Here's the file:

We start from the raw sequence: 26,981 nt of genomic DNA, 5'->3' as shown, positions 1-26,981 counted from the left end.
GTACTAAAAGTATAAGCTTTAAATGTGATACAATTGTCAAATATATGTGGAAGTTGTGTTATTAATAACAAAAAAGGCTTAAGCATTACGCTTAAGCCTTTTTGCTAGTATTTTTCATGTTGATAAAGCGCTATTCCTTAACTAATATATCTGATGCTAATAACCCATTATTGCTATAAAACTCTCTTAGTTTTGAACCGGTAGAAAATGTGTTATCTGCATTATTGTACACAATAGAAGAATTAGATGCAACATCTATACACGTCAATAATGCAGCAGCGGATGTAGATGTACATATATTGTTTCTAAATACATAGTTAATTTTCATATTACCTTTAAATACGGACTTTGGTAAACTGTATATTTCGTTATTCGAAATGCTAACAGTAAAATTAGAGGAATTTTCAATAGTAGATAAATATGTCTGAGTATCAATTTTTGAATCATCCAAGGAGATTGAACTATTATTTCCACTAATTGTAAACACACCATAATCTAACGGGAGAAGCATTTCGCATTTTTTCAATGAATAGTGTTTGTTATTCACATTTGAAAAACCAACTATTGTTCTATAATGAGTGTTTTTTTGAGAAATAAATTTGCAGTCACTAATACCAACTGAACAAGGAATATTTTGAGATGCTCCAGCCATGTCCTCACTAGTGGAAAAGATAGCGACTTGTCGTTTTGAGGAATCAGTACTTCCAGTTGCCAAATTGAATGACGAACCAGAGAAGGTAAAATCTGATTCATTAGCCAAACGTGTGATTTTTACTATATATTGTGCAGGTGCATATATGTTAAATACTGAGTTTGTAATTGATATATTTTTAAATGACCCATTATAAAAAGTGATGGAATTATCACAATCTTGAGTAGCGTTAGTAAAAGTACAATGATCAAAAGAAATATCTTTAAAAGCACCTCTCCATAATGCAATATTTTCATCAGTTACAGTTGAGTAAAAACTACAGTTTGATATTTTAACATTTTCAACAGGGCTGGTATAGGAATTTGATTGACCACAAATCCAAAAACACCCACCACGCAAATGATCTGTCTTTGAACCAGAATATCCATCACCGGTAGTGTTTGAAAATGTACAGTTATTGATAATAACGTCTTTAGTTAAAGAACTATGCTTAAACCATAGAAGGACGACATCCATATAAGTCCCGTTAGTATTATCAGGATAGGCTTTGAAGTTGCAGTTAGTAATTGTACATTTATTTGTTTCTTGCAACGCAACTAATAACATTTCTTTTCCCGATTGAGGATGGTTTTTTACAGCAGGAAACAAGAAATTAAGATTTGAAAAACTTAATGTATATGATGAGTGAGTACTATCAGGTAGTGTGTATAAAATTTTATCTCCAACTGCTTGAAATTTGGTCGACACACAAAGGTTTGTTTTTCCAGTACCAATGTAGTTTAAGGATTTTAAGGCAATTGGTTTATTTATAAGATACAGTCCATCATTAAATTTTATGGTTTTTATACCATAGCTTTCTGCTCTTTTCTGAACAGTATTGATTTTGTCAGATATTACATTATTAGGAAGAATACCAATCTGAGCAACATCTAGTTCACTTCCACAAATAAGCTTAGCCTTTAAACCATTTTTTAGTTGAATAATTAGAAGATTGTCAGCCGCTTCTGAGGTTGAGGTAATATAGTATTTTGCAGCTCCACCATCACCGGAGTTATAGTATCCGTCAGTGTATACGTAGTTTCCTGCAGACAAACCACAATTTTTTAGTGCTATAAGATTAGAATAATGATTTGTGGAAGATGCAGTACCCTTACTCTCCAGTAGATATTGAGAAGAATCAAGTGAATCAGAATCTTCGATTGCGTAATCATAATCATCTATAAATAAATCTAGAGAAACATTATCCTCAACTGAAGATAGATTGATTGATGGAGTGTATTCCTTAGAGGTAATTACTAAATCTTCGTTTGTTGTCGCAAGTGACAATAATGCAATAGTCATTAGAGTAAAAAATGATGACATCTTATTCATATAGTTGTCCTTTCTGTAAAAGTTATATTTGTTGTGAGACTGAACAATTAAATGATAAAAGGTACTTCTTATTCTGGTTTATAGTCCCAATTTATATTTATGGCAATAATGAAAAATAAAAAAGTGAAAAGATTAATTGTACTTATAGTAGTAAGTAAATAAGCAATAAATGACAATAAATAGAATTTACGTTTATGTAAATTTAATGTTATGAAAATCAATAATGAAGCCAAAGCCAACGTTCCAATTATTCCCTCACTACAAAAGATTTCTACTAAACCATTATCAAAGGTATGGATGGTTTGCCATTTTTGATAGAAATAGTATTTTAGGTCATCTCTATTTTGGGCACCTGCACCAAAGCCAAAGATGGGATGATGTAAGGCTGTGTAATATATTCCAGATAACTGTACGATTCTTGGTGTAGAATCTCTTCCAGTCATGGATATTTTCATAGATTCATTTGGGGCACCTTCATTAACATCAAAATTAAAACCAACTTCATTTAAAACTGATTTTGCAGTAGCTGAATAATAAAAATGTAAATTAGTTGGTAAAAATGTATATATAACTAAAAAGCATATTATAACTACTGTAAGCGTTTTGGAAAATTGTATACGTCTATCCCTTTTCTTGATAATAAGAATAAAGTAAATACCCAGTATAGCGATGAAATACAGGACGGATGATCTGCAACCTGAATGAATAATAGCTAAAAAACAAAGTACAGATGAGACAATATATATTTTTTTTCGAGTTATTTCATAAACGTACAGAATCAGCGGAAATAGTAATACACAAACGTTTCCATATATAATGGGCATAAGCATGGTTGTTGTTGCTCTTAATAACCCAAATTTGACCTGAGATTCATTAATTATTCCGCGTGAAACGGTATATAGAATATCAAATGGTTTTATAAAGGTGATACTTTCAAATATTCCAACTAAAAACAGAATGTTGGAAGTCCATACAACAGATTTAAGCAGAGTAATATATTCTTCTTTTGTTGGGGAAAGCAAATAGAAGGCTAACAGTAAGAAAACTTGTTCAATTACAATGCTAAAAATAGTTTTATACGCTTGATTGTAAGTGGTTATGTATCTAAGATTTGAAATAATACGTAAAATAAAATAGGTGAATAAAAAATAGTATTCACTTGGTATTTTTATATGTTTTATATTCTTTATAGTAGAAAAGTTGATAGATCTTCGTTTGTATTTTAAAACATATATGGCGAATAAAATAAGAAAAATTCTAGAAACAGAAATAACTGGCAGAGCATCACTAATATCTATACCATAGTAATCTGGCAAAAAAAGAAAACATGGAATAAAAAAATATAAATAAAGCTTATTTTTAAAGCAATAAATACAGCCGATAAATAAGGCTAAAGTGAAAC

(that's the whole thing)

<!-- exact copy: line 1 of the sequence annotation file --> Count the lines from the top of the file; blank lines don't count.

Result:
We start from the raw sequence: 26,981 nt of genomic DNA, 5'->3' as shown, positions 1-26,981 counted from the left end.